Claim: In India, it was during the Mughal rule that kiting became a sporting event.
In India, Kiting was a sporting event from ancient times. Bhakti saints such as Namadeva in their poems talked about children flying kites during the Sankranti festival.
This was more than 200 years before a single Mughal landed in India. Here is an Abhanga of Sant Namadeva (c.1300 CE) where he describes a boy flying a kite made out of paper. Namdeva says his mind is attached to Lord Rama even if he performs other tasks just as the boy keeps his attention on kite string even while talking to his friends.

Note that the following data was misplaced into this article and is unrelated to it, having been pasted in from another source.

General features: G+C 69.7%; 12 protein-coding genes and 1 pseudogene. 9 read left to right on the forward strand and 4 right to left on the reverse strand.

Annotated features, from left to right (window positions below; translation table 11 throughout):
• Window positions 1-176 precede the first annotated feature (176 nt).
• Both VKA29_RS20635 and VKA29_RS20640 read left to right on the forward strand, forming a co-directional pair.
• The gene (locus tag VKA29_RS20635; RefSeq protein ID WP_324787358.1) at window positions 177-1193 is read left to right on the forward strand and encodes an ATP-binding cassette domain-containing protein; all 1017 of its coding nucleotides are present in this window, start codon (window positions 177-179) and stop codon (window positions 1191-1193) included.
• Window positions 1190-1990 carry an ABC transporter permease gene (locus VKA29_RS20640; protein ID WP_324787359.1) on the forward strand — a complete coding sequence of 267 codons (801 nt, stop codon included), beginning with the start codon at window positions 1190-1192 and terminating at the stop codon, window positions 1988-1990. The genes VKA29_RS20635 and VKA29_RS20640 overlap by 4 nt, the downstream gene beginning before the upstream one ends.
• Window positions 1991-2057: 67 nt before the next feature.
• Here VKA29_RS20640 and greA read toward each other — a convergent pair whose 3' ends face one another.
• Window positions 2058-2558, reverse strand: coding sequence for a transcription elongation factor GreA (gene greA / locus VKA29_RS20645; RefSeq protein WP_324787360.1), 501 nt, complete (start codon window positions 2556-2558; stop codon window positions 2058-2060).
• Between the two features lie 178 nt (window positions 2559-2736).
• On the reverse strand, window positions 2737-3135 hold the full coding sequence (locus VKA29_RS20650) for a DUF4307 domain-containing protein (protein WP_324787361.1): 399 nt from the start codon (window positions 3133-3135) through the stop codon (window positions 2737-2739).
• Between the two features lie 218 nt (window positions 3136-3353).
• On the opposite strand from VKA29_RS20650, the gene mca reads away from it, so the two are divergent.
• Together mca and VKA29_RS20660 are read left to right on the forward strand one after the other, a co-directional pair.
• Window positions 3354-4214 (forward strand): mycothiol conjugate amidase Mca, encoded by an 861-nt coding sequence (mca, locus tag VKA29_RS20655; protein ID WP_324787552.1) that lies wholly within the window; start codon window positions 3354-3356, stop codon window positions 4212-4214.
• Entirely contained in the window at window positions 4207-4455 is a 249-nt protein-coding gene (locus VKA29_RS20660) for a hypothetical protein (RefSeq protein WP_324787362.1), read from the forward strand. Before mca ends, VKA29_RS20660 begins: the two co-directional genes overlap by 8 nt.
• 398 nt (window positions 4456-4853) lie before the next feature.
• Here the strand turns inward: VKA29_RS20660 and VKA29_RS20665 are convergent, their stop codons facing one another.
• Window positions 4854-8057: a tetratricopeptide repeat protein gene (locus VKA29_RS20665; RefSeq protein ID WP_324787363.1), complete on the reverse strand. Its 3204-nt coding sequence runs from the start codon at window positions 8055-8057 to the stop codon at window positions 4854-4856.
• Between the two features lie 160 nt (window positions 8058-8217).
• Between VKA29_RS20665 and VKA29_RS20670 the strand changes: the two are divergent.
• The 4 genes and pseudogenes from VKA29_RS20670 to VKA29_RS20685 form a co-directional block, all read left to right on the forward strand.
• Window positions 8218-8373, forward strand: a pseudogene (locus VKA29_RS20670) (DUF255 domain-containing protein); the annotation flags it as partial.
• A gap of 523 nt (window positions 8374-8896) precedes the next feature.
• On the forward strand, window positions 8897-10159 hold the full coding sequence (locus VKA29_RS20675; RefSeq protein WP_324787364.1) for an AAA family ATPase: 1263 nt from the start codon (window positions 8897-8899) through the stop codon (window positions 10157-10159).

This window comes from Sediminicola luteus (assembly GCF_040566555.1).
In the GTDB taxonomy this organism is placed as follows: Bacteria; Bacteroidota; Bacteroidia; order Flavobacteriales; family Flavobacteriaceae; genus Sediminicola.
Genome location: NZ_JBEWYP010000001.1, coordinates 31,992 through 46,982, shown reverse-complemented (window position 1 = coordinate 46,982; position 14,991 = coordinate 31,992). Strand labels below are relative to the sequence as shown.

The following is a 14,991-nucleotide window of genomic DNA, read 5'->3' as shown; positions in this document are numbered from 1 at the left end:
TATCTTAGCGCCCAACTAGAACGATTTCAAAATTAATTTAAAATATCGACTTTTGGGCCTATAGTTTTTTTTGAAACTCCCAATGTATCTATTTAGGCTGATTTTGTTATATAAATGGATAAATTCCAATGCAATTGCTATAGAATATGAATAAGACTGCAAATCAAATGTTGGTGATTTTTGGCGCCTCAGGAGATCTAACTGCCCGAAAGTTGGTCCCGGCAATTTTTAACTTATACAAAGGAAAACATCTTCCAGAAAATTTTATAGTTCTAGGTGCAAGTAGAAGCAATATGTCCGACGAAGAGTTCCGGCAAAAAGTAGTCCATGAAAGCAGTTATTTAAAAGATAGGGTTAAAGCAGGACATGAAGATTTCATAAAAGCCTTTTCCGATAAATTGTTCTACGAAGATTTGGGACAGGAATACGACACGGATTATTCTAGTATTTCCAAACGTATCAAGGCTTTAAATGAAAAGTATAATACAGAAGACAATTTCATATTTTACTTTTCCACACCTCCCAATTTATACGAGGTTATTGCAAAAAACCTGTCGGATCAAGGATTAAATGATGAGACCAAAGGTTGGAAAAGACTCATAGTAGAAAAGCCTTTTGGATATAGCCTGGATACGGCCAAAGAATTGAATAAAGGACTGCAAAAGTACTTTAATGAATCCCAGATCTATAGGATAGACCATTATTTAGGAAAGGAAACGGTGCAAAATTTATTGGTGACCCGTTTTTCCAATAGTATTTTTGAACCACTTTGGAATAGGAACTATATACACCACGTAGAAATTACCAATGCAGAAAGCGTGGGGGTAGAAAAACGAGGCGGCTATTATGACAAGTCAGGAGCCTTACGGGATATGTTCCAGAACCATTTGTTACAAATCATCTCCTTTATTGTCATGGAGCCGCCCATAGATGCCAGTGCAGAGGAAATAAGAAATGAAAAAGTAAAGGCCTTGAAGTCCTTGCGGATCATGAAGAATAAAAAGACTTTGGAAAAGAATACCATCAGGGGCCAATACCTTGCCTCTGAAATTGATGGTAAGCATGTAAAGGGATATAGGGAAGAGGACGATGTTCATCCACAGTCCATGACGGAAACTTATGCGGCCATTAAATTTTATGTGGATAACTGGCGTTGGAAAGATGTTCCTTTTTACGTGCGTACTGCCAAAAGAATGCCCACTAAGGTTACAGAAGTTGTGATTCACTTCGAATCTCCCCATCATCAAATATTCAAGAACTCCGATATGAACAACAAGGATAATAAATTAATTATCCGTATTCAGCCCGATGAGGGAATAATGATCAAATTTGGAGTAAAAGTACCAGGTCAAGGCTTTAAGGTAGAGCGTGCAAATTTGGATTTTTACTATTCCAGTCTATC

This Abhanga of Namadeva is found in Adi Granth as well as the Sri Namdev Gatha. The word used for kite (गूडी) is an Indic (originally Prakrtic) word. This word along with the word पतङ्ग (both originally meaning “bird”) has been used for kiting sport even in Afghanistan & beyond.
In Afghanistan, Kiting is known as Gudparan Bazi. In Pakistan as Gudi Bazi or Patang Bazi. Given the presence of Indic words rather than Persian even in SOME Iranic speaking regions, it is likely that kiting was popularised there from India rather than the other way round.
Meanwhile, Muslim clerics issued fatwas against kiting, terming it “haram'.